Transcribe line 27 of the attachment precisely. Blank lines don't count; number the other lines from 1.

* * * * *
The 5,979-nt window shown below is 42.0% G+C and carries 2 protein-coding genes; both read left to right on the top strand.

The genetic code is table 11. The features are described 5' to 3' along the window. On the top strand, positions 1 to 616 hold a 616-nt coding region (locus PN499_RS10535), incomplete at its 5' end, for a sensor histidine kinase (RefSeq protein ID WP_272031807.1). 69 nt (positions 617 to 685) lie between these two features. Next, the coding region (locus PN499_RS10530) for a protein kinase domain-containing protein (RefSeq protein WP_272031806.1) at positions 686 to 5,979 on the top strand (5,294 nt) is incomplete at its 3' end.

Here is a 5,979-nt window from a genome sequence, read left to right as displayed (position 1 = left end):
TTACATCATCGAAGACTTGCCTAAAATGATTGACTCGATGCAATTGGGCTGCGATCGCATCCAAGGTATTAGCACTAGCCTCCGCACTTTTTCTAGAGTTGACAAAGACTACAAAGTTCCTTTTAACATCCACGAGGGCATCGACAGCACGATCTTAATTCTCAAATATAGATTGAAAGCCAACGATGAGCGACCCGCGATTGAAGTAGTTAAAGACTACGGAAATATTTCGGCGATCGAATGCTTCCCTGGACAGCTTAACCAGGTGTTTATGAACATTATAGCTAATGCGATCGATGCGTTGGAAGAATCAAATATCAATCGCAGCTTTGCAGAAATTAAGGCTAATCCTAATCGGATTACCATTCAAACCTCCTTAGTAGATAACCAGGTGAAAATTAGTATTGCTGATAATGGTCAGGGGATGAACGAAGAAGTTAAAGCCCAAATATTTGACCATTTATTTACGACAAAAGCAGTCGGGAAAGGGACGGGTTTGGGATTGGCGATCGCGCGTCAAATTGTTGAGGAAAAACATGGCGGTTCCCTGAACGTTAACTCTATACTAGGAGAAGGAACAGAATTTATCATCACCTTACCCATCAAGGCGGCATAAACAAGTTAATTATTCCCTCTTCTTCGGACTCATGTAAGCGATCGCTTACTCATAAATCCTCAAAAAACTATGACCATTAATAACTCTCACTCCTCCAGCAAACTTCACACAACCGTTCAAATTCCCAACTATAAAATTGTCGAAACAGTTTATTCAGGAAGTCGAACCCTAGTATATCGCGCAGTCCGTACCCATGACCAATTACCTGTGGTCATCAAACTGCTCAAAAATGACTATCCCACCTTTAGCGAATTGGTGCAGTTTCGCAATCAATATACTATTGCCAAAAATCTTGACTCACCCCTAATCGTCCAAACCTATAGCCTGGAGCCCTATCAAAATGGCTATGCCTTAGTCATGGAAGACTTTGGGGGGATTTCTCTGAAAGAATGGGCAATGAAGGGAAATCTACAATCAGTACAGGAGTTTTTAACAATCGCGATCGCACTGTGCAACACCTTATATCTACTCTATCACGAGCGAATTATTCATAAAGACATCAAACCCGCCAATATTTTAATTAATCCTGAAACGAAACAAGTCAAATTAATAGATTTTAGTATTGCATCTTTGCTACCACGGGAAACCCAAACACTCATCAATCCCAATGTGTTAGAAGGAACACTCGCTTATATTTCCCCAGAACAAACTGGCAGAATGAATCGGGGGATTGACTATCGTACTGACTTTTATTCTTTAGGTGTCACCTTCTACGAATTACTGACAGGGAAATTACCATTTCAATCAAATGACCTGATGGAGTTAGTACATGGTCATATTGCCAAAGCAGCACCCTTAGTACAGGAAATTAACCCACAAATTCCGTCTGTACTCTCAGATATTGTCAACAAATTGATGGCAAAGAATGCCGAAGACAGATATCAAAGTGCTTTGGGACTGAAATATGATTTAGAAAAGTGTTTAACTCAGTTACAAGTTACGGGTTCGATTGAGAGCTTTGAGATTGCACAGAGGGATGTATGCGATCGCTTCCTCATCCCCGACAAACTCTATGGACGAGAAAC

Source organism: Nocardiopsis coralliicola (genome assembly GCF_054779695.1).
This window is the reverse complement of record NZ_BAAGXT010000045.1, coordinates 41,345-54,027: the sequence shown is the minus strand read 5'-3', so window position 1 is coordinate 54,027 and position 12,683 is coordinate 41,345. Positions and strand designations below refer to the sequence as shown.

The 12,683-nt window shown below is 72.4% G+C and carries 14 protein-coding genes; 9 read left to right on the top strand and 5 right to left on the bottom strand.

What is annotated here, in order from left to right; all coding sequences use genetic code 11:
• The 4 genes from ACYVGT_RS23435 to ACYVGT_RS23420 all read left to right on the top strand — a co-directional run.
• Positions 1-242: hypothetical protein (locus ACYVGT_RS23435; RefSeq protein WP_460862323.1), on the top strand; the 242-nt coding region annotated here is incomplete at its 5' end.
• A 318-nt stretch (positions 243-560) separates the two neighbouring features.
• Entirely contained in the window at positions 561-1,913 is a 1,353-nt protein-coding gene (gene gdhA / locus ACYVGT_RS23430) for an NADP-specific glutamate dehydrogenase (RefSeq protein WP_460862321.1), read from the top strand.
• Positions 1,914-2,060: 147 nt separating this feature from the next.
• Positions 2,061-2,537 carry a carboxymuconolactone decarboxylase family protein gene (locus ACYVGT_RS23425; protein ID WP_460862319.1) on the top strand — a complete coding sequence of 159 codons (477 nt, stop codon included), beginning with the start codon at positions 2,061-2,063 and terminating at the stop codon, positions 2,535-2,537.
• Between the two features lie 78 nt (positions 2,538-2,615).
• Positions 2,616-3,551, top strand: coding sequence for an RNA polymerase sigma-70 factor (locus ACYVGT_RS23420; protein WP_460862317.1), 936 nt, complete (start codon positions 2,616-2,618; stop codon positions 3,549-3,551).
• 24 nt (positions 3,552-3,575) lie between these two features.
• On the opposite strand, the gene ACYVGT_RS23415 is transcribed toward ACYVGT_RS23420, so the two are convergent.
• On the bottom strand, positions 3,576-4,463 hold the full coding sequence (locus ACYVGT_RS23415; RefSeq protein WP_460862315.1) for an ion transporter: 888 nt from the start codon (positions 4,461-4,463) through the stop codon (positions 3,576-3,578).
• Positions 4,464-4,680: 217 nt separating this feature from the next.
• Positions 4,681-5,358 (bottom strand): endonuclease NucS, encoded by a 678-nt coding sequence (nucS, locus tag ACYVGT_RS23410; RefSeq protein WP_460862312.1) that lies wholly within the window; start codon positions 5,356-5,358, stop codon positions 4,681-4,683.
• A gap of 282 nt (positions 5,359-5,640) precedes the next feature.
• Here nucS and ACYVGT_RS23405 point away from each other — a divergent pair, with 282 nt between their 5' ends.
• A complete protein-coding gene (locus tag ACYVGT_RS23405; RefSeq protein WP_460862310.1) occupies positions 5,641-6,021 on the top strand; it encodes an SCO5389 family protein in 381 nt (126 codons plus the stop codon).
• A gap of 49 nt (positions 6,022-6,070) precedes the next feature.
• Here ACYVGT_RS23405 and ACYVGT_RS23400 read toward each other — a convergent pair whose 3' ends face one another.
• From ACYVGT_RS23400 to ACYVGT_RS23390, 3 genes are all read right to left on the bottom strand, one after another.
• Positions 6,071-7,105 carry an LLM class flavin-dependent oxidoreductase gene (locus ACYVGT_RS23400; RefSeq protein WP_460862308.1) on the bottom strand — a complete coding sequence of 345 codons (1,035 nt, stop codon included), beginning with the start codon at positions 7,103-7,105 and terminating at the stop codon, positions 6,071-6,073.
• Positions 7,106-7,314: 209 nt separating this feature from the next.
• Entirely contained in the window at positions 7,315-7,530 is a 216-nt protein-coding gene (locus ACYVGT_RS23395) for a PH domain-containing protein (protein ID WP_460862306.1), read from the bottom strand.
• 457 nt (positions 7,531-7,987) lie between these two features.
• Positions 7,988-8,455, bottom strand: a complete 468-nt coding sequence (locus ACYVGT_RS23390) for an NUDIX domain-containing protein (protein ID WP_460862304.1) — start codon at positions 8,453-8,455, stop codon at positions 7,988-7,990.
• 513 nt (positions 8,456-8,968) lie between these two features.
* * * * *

• From ACYVGT_RS23400 to ACYVGT_RS23390, 3 genes are all read right to left on the bottom strand, one after another.